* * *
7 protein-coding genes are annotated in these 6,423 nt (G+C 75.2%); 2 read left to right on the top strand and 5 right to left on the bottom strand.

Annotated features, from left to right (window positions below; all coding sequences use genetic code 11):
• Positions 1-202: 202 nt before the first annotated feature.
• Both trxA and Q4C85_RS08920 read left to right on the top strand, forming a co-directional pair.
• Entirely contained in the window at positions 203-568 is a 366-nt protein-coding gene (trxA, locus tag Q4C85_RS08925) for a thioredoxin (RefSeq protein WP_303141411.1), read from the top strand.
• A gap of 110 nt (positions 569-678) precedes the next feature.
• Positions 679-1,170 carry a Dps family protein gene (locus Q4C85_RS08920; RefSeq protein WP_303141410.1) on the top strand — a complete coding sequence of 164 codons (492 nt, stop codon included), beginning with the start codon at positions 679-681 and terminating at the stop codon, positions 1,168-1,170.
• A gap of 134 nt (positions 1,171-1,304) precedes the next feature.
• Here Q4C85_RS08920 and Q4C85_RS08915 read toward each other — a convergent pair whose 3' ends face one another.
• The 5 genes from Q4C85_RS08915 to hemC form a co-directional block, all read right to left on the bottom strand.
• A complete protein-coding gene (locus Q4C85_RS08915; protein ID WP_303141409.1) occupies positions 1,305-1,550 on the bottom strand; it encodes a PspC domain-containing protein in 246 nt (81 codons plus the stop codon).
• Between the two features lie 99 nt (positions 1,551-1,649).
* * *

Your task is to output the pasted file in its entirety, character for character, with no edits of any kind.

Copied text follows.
7 protein-coding genes are annotated in these 6,423 nt (G+C 75.2%); 2 read left to right on the top strand and 5 right to left on the bottom strand.

Annotated features, from left to right (window positions below; all coding sequences use genetic code 11):
• Positions 1-202: 202 nt before the first annotated feature.
• Both trxA and Q4C85_RS08920 read left to right on the top strand, forming a co-directional pair.
• Entirely contained in the window at positions 203-568 is a 366-nt protein-coding gene (trxA, locus tag Q4C85_RS08925) for a thioredoxin (RefSeq protein WP_303141411.1), read from the top strand.
• A gap of 110 nt (positions 569-678) precedes the next feature.
• Positions 679-1,170 carry a Dps family protein gene (locus Q4C85_RS08920; RefSeq protein WP_303141410.1) on the top strand — a complete coding sequence of 164 codons (492 nt, stop codon included), beginning with the start codon at positions 679-681 and terminating at the stop codon, positions 1,168-1,170.
• A gap of 134 nt (positions 1,171-1,304) precedes the next feature.
• Here Q4C85_RS08920 and Q4C85_RS08915 read toward each other — a convergent pair whose 3' ends face one another.
• The 5 genes from Q4C85_RS08915 to hemC form a co-directional block, all read right to left on the bottom strand.
• A complete protein-coding gene (locus Q4C85_RS08915; protein ID WP_303141409.1) occupies positions 1,305-1,550 on the bottom strand; it encodes a PspC domain-containing protein in 246 nt (81 codons plus the stop codon).
• Between the two features lie 99 nt (positions 1,551-1,649).